There’s an old quote you may have heard, attributed to Benjamin Franklin: “…In this world, nothing can said to be certain, except death and taxes.” I’d like to amend that: “…In this world, nothing can said to be certain, except death, taxes, and fans of silent comedy debating about the ranking of the Big Four.” (Or the “Big Three,” for the multitudes of you who haven’t made Harry Langdon an integral part of your lives yet.)
There’s a reason Harry’s wiping away a tear.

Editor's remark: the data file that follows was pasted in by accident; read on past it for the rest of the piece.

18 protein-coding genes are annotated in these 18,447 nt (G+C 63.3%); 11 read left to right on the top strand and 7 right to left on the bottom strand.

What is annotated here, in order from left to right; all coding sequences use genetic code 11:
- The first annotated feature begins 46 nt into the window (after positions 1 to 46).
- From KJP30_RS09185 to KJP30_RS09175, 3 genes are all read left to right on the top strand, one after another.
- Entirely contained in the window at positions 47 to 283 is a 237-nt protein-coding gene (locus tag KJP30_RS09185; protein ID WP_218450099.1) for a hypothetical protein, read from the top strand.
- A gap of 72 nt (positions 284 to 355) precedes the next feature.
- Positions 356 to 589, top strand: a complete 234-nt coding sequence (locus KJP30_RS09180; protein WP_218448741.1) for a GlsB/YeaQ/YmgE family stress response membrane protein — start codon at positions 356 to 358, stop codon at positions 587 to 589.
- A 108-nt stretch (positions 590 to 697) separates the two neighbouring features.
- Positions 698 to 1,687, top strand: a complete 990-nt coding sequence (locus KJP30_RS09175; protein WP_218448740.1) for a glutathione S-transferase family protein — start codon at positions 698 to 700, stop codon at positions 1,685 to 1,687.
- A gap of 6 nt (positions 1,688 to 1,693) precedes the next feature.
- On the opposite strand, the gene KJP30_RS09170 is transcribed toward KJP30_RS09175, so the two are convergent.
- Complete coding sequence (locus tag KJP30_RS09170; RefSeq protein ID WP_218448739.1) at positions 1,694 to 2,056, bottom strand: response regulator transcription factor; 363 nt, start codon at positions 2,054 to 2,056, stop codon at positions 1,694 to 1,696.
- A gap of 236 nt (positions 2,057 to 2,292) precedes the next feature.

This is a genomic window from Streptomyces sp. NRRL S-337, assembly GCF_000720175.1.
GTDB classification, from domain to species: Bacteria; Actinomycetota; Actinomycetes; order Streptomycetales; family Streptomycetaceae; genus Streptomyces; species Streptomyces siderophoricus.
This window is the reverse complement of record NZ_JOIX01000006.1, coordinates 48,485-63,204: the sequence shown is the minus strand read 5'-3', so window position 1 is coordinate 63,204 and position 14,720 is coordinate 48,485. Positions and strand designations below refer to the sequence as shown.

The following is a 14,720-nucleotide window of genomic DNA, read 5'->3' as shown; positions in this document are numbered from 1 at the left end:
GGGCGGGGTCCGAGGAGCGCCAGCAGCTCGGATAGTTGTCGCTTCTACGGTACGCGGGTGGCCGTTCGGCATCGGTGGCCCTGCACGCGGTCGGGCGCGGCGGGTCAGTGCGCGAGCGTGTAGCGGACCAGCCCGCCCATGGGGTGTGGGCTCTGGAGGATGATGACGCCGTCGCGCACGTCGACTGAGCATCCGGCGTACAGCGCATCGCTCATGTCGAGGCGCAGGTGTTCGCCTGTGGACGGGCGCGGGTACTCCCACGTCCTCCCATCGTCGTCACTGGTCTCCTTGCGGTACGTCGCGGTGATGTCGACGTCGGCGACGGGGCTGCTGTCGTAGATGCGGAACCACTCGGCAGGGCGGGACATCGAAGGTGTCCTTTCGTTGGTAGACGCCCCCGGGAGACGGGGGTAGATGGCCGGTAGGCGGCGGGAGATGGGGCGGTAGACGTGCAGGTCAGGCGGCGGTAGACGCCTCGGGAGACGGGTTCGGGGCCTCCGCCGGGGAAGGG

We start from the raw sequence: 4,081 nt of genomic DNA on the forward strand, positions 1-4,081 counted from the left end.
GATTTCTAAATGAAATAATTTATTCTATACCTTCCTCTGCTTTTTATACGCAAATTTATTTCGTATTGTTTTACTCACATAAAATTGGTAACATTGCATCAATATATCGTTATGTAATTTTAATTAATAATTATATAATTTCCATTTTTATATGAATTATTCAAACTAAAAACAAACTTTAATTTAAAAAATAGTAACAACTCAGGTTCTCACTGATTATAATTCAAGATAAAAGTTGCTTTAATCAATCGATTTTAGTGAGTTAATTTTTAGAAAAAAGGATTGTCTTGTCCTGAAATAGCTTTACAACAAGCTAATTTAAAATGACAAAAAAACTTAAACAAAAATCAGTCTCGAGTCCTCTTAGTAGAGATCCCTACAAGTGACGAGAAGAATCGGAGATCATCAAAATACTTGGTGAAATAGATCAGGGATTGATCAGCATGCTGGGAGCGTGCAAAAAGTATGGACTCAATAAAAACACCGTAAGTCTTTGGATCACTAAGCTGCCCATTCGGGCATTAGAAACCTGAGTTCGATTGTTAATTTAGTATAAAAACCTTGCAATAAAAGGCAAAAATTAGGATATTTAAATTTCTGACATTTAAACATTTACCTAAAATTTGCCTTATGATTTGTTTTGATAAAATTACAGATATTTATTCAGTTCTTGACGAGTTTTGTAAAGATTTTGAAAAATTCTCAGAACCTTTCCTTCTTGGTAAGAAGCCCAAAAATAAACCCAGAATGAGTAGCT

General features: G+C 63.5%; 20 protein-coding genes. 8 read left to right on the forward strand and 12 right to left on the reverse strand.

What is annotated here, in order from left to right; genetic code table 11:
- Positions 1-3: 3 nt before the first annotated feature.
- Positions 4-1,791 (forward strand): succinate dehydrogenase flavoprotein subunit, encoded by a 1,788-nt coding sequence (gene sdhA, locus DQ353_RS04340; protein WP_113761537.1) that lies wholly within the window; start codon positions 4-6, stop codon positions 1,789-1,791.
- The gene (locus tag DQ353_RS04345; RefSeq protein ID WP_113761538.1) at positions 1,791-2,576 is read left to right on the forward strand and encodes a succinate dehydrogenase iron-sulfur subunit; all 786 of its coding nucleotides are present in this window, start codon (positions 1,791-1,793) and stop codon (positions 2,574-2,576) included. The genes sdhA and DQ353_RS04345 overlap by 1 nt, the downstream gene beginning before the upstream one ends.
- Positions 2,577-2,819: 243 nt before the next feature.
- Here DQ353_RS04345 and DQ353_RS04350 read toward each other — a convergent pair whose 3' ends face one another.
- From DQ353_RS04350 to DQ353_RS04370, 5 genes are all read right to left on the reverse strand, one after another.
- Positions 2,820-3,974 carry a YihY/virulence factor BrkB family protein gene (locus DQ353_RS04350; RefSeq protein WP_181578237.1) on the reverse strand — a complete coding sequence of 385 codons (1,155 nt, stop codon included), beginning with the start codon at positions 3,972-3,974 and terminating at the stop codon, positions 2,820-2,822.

General film enthusiasts take the informal-yet-widespread ranking of Chaplin, Keaton and Lloyd as the all-time best silent comedians for granted (and more would include Harry if they would actually watch Harry, harumph), but for some time now the tide has been changing among silent comedy fans. It’s not uncommon to find arguments in favor of less emphasis on “The Big Four,” of adding or replacing a comedian or two, or even of ditching the ranking all together. Those in favor of the latter say there were lots of popular comedians back in the silent era, and furthermore, these unjustly overlooked folks could be just as funny as Lloyd or Keaton. Thus, the ranking is unfair and not even historically accurate. Right? Continue reading